Josh Melick – Key Components to a Tight Sales Comp Plan

Josh Melick has written a brilliant piece for his blog recently about how businesses can create their very first sales comp plan. Not only does the piece contain all of the key aspects of a great first plan, it also reiterates the need for existing businesses to reevaluate their own plans and ensure that their employees are being well enough looked after.

These plans have to be very fluid and reviewed in order to stay competitive and to ensure that they are in fact working for the business. Let’s take a look at the key components which Josh has outlined, which work for new businesses and which should inspire existing businesses to reassess what they are doing with their sales comp plans.

Implementation of the Plan

A structure which looks great on paper is one thing, but if it is not being implemented properly by the business then it will fall at the first hurdle. More specifically what Josh is referring to when he talks about the implementation of the plan, is that employees are actually getting paid on time. If you have committed to paying your employees at the end of the month for sales made that month — which you always should — you should be actually doing so.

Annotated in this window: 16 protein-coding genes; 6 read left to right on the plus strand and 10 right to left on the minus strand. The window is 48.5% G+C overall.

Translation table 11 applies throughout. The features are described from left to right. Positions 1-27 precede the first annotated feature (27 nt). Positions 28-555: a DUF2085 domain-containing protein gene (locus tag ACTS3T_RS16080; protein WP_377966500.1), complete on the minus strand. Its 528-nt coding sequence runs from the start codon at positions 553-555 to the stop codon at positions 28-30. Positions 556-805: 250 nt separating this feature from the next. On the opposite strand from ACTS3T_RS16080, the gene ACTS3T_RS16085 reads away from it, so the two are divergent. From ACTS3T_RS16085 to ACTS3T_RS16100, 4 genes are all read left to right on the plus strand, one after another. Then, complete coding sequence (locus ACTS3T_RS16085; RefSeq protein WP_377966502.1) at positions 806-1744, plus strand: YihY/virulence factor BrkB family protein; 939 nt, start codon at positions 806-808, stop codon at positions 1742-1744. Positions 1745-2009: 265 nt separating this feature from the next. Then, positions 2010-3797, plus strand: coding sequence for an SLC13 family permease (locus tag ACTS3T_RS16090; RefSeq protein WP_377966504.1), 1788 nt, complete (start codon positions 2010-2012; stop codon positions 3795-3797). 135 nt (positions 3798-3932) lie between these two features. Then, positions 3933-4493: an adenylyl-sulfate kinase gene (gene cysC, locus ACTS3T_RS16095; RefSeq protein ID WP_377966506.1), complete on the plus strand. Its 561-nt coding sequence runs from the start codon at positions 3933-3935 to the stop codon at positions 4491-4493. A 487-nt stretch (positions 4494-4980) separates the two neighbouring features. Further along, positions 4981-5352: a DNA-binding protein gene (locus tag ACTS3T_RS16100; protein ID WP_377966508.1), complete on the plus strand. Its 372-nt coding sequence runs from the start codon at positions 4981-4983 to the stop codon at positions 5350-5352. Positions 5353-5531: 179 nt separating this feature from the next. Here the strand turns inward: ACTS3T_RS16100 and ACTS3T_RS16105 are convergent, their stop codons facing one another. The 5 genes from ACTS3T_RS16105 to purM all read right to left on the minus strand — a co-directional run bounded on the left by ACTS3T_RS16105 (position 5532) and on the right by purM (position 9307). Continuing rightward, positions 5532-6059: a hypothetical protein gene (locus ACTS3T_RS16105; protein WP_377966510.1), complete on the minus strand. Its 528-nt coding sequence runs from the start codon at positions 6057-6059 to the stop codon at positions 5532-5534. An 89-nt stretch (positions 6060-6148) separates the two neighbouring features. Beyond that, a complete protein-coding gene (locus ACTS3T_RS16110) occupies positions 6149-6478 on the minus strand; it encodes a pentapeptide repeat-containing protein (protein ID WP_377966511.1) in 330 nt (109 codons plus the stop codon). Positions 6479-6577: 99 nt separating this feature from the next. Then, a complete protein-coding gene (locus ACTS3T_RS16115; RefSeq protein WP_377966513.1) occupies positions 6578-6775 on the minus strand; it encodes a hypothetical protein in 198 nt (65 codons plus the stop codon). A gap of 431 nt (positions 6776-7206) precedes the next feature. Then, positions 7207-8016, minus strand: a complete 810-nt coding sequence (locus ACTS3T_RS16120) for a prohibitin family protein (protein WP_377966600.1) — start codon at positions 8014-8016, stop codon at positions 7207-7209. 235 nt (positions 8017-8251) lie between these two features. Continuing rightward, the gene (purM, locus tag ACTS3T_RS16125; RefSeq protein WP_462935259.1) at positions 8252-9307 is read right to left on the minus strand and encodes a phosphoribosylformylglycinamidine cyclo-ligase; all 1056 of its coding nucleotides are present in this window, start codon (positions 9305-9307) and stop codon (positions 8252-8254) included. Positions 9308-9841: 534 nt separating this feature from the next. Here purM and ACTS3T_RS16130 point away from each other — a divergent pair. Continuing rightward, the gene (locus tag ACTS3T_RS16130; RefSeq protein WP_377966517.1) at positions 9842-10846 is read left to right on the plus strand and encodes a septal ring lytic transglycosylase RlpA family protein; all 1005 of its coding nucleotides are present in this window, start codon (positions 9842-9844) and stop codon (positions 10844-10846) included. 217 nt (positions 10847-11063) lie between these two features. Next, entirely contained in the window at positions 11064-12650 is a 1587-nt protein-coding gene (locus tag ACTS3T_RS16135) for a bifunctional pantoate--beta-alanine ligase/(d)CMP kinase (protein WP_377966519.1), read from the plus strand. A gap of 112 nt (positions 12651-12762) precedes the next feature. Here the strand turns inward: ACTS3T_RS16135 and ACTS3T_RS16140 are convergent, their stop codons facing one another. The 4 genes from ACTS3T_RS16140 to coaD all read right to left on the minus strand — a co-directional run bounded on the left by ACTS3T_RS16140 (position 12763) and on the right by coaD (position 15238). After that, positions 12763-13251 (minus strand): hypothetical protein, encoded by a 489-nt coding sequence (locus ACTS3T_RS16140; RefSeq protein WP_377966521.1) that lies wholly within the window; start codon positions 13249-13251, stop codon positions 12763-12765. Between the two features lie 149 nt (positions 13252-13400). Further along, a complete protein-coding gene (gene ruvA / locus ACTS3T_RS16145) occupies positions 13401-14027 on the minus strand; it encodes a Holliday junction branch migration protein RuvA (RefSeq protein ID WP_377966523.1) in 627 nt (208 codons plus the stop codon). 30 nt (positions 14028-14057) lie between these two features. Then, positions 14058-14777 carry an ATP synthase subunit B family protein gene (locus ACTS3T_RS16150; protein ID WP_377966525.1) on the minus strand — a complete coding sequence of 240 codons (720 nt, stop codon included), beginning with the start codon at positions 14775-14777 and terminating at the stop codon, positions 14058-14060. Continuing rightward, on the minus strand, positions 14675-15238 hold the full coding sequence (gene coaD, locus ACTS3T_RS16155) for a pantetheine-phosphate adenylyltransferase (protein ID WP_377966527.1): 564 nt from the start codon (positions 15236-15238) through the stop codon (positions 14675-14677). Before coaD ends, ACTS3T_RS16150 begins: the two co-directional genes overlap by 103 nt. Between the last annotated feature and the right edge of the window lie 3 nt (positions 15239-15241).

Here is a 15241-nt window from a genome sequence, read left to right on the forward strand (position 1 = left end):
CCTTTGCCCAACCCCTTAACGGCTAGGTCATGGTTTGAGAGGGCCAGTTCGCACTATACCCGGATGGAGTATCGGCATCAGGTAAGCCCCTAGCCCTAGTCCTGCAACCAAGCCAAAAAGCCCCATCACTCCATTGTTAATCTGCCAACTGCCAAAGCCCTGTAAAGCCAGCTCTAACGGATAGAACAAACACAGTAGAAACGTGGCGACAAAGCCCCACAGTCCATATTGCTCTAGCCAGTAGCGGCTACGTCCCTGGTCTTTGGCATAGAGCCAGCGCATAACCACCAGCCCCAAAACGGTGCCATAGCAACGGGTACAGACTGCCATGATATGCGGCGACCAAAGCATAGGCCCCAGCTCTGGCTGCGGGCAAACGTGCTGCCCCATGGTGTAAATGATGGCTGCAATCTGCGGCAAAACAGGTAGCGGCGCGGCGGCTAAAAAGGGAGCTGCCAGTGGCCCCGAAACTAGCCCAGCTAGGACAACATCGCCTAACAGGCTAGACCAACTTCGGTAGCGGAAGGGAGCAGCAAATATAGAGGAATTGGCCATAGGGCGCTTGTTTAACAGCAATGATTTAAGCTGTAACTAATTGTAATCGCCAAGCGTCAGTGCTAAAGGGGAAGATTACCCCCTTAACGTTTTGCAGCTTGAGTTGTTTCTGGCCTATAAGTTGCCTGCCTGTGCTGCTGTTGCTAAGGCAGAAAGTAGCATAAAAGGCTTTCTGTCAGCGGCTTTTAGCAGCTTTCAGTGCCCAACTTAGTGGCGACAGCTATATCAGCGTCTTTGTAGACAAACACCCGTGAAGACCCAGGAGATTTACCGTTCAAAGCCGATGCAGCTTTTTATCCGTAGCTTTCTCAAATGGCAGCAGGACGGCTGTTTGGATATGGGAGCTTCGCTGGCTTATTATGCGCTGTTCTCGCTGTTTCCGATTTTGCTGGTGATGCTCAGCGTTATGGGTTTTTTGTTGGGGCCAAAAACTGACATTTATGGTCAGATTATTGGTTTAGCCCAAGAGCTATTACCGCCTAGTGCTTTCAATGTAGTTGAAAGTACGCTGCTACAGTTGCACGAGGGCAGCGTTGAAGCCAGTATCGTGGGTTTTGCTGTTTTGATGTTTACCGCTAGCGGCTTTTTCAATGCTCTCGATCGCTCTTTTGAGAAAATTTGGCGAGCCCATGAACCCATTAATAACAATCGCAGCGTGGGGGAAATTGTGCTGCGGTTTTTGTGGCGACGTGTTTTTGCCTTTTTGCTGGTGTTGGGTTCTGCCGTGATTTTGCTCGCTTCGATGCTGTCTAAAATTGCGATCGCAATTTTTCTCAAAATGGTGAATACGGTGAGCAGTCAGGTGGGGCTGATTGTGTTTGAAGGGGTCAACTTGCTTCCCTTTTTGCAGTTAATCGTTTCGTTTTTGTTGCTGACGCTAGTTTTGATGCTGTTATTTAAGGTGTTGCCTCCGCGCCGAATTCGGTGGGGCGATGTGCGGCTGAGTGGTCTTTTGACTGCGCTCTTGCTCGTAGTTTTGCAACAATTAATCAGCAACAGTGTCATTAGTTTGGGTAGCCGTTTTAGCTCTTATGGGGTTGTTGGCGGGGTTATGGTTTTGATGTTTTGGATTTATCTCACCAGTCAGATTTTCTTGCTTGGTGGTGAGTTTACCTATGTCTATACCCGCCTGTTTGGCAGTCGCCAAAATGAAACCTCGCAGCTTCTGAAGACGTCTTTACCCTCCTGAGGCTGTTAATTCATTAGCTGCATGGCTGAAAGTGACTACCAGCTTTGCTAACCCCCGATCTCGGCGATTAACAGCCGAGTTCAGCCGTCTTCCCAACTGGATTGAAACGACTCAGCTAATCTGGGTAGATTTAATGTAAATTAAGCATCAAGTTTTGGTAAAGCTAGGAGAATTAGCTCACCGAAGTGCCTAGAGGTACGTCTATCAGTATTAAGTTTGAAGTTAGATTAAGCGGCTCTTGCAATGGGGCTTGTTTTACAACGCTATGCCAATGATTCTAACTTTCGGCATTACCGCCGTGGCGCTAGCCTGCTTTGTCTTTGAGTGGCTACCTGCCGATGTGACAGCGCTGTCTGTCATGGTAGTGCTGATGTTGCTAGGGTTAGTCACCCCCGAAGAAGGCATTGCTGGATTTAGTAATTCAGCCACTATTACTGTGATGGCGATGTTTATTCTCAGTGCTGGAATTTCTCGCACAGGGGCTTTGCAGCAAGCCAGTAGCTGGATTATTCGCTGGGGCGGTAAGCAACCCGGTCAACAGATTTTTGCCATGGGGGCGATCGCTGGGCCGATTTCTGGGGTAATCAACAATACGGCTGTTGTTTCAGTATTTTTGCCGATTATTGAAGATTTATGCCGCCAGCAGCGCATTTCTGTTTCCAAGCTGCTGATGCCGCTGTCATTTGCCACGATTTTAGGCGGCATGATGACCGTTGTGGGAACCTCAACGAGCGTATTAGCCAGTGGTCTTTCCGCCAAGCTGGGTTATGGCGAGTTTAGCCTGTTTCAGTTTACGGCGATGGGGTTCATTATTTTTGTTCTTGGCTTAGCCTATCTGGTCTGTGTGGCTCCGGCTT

Competitive Structure

The percentages which you are giving to your employees have got to be competitive. Failing to do this could easily see you losing some of the workforce to a competitor, which is not exactly going to be good news for the workforce or the money which you have invested into training them. Make sure that it is competitive and continuously review to ensure it stays that way.

Trainee Considerations

Josh makes an important point regarding trainees, that they must have their own salary structure during their first 3 to 6 months. The smartest way to go about this is to give them a larger percentage on their base salary, than the 50/50 split which you are perhaps using for your well established employees. This will keep them motivated to learn and to work harder once that commission really kicks in.

Accelerating The Best

Implementing a floor into the structure below which no commission is paid is a great idea, and one which Josh rightly puts forward. He also talks about adding a level of acceleration for the very best performing staff in the business. Once the employees reach a certain volume of sales, they will be able to earn extra points on top of the lowest level of commission. This will not only ensure that they continue to push sales, but also that you are working to keep the top talent in your workforce and not leaving to go to another’s.

The key to this working is regular reviews and assessments. In doing so you will be able to successfully motivate your staff and incentivize them to work as hard as possible to earn as much money as they can, for both you and them.